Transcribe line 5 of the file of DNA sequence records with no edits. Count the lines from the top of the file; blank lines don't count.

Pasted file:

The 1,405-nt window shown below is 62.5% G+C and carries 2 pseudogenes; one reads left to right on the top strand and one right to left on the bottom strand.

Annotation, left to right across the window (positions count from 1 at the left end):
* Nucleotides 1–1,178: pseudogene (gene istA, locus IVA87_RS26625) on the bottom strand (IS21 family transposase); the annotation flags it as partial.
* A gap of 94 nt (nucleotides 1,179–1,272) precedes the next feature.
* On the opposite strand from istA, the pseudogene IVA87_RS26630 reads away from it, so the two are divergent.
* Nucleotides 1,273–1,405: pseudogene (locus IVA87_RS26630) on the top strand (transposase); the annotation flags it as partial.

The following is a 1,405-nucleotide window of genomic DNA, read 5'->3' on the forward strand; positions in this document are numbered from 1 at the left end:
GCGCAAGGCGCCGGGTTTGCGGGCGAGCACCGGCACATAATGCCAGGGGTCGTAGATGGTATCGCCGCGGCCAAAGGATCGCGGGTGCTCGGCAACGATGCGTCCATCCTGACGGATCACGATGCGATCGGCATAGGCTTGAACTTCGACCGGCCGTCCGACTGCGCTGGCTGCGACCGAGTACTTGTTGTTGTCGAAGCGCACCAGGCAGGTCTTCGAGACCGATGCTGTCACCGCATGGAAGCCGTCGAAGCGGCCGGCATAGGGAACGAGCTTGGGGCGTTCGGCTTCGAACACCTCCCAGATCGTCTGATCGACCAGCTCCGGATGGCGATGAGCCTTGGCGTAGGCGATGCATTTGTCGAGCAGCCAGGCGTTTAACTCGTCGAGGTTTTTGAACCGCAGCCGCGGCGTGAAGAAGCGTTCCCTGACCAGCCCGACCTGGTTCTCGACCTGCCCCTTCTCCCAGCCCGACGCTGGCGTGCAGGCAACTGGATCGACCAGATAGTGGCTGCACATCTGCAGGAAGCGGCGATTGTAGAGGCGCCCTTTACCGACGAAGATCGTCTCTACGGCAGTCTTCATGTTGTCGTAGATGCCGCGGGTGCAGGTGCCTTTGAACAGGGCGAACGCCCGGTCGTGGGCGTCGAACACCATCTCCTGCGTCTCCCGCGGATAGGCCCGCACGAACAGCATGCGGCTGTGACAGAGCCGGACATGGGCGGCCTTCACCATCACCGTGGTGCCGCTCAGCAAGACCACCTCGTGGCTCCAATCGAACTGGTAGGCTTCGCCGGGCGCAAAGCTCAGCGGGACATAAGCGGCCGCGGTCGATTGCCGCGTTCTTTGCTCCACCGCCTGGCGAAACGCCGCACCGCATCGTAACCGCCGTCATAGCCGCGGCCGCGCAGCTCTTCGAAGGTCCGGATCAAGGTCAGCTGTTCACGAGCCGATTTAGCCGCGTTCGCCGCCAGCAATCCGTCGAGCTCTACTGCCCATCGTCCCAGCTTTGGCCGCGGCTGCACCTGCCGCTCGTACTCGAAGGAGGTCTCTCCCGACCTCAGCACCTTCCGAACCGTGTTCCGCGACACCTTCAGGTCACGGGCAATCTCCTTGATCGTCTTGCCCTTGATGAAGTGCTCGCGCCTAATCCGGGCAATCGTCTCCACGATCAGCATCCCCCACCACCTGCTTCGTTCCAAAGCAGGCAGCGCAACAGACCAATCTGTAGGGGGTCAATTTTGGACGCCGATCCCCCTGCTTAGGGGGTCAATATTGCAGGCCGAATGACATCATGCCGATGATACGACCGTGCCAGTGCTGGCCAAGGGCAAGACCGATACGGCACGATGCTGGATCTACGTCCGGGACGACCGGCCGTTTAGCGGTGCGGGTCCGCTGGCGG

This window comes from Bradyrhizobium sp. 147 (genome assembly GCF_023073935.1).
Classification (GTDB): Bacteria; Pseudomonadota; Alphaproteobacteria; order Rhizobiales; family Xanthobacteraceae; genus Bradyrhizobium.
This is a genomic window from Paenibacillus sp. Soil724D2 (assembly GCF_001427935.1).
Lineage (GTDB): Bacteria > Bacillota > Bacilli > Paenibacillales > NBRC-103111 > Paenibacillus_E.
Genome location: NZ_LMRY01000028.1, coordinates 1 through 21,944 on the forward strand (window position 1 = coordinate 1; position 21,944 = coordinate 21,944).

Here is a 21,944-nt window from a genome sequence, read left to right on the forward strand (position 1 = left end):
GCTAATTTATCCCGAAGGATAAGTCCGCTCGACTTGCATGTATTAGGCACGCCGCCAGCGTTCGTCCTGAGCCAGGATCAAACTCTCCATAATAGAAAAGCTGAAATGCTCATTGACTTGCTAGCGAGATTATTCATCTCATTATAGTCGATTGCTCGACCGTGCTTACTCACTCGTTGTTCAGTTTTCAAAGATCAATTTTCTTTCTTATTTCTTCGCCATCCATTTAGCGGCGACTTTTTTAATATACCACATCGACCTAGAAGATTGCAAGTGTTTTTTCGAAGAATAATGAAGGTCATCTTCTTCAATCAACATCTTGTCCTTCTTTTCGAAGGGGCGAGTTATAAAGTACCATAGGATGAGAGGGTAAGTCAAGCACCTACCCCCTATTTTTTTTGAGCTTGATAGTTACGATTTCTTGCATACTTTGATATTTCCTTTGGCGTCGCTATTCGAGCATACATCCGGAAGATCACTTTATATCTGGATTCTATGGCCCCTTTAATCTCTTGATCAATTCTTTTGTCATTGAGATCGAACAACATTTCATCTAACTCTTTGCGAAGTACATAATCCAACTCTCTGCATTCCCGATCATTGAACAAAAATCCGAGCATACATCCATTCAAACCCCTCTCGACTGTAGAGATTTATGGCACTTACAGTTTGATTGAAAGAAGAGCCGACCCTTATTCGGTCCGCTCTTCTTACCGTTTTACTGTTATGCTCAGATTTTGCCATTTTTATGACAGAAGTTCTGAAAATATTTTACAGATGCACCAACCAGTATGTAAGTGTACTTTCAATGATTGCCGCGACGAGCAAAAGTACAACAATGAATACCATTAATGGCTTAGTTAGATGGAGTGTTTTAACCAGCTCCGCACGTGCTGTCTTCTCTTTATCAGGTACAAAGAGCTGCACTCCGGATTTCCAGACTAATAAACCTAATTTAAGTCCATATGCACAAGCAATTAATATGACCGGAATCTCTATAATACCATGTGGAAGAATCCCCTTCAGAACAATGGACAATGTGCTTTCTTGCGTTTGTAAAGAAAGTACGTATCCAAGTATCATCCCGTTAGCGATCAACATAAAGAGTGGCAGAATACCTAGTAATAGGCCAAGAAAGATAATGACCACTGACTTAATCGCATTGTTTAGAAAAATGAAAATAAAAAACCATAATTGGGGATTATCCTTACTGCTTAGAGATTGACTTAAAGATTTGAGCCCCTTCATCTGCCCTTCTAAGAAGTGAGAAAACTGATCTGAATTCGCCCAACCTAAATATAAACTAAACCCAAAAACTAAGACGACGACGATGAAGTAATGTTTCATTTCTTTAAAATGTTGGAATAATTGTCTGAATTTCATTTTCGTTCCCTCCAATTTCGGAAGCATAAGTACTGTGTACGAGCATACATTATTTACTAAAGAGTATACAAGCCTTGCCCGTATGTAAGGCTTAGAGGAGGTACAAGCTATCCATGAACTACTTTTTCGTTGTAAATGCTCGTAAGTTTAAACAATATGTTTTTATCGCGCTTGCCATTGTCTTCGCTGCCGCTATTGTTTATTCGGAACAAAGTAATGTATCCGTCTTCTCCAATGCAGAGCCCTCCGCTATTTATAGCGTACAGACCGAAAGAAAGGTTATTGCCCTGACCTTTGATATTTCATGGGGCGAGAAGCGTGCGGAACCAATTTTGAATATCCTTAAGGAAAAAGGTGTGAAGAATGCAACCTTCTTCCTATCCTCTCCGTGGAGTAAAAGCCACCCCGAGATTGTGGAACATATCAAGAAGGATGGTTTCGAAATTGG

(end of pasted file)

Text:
* On the opposite strand from istA, the pseudogene IVA87_RS26630 reads away from it, so the two are divergent.